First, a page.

A holiday shopper extracts cash from an ATM machine that checks his facial structure, not his magnetic card, to verify his identity.
A chemical engineer walks through a plant with a small device that smells hundreds of different odors to ensure nothing is amiss.
A cell phone recognizes a business traveler's voice, allowing him to check his e-mail without dialing one number.
A mere decade ago, devices like these remained in the realm of science fiction. Today, they are real and improving rapidly.
Although the prospect of talking, thinking machines lies far in the future - or only in the imagination - these devices represent a sea change in how humans interact with machines. The first steps toward imbuing silicon with the five senses also presage a new level of communication between man and machine, and possibly a new and exotic amalgam of the two.
"We work with machines that force us to be at arm's lengths from them - we have to communicate with them via a keyboard or a number pad," says Joseph Atick, the head of Visionics Corp., which makes the facial-recognition software. "So I am more enslaved by it than the other way around. That is changing rapidly...."
Among the advances:
*Facial-recognition software from a New Jersey company can sift through a million databased faces per second.
*New voice-recognition software allows computers to pick out words from background noise many times louder than the speaker's voice and more efficiently than the human ear.
*A desktop digital-scent device called iSmell can read computer code and translate it into discernible aromas like orange peels and cedar.
*A new hand-held electronic nose mimics the smelling activity of the brain and can be programmed to teach itself to sense odors far beyond human discernment.
The dream of machines that interact seamlessly on a sensory level with people goes back to the dawn of computers when films like "2001: A Space Odyssey" portrayed machines so responsive that they took on human characteristics - at times to sinister effect.
But scientists pursuing this dream have achieved only limited success. Early attempts at voice-recognition software in the 1970s and 1980s produced garbled mumbo-jumbo or devices so sensitive that most background noise rendered them inoperable. Facial recognition proved even more difficult.
In the wake of their failures, researchers began to realize the complexities of everyday functions of the human brain and the difficulties of replicating the brain's actions. As a result, many researchers concluded that computers would never adequately perform the most basic human communicative functions - facial recognition, olfactory recognition, and voice recognition.
Recently, however, scientists have grown more adept at writing computer algorithms that enable the machines to learn on their own and autonomously build upon a body of knowledge in a manner like the brain's.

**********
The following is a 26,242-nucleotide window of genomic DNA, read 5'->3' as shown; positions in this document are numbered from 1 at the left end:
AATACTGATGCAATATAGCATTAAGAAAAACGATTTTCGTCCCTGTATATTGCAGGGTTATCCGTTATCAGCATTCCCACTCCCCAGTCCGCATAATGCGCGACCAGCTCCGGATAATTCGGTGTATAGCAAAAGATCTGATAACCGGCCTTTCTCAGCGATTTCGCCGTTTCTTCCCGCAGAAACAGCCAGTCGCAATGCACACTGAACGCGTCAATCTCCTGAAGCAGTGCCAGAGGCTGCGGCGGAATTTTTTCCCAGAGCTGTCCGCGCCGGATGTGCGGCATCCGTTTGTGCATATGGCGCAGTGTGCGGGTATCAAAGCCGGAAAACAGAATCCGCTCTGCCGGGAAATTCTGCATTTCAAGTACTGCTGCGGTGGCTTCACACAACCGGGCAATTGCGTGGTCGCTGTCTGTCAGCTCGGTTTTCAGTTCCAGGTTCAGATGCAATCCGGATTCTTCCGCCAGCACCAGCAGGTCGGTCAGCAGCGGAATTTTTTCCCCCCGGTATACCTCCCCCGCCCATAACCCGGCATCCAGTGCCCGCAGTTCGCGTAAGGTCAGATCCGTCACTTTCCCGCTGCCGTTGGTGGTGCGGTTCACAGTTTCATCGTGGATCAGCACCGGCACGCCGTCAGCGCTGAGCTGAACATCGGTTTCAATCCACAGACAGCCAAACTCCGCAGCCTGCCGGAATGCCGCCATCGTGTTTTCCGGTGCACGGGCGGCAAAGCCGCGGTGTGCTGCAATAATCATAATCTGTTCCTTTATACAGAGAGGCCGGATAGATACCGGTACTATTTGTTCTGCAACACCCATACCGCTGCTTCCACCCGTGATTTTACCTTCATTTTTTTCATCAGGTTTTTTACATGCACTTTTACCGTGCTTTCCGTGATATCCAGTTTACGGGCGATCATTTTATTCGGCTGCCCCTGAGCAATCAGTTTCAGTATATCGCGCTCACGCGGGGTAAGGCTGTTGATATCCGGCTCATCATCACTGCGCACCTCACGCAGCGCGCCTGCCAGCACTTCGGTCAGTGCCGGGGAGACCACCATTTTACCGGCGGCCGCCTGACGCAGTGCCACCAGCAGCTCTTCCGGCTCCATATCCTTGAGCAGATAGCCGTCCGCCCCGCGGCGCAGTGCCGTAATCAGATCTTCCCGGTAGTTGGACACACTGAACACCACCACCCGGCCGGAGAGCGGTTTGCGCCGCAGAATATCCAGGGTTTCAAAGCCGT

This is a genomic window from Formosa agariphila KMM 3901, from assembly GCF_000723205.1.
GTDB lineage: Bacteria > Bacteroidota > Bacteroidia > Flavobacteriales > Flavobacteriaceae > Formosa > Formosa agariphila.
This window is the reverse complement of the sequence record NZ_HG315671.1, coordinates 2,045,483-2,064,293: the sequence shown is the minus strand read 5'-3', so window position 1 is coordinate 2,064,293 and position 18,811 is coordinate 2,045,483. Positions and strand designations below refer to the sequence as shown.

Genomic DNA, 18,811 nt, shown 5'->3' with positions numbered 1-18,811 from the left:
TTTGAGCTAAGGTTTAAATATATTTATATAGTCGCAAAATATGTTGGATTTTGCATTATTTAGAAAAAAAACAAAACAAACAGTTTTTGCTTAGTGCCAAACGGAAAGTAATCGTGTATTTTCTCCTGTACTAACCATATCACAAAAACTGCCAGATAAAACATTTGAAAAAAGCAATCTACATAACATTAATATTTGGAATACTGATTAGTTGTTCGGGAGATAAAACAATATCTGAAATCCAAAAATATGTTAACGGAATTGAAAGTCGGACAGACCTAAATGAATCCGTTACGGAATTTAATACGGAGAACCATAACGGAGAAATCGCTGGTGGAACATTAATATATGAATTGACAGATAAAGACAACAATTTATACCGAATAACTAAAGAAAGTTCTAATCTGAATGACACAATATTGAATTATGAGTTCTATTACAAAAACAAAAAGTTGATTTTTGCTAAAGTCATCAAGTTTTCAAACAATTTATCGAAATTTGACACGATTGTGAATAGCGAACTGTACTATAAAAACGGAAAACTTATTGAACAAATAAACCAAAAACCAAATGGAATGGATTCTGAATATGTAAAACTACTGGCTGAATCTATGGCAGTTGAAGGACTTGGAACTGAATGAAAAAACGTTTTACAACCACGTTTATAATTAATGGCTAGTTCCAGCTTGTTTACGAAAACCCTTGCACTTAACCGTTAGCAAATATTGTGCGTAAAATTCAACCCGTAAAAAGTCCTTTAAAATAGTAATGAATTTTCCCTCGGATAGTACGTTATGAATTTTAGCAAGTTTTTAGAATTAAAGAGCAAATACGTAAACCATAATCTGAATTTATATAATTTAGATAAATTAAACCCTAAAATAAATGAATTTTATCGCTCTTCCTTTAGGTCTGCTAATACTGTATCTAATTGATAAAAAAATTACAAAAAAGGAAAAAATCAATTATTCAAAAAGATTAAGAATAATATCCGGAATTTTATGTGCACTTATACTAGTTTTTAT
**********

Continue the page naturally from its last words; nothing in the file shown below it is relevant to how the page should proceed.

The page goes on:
They have also developed and improved upon a computer technology called neuronal networks, which rely on multiple processors or systems of nodes to perform computing tasks. It's an attempt to mimic how the brain's asymmetrical and intricately linked mass of neurons functions. The rapidly increasing speed and decreasing size and price of computer chips has also helped.
Now scientists envision in coming yearsdense networks of tiny computers embedded throughout society that can sense a human's presence and identity without interaction and respond accordingly.
A person will walk into a room, for example, and the sensor will say, "This is Joseph. Joseph likes the lights to be low."
But great difficulties still lie ahead in mastering interaction. While computers might learn to use the basic sensory functions and simple preferences, teaching them contextual cues remains problematic. "Let's say I have a verbal remote control for my television," says Gene Frantz, a senior fellow at Texas Instruments. "I am watching the news and ... the newscaster says the Dow Jones Average was off 100 points today, so the television turns itself off. How do you teach a computer the difference?"
Indeed, Dr. Frantz says computers have a long way to go. "There aren't many tasks that a computer can do better than a human," says Frantz. "It will be many years before a computer can overtake a human."
At the next level, scientists remain largely unable to create even the impression of significant intelligence in a machine. "We are at the verge of having a conversation with a machine, [but] I don't think the scientific community today knows how to solve the free-form problem of having a conversation with a machine where the subject matter is open," says David Nachmud, a research manager at IBM Laboratories.
But Dr. Nachmud and most other scientists say more human-like machine interfaces will inevitably arise. With them will arrive a whole new set of moral and societal issues and complexities. "As the complexity of the knowledge base available to the computer becomes deeper and deeper, our ability to predict what the computer is going to do will diminish," says Dr. Atick. "There isa danger that the human evolution cannot keep up with the speed at which machines evolve."
(c) Copyright 1999. The Christian Science Publishing Society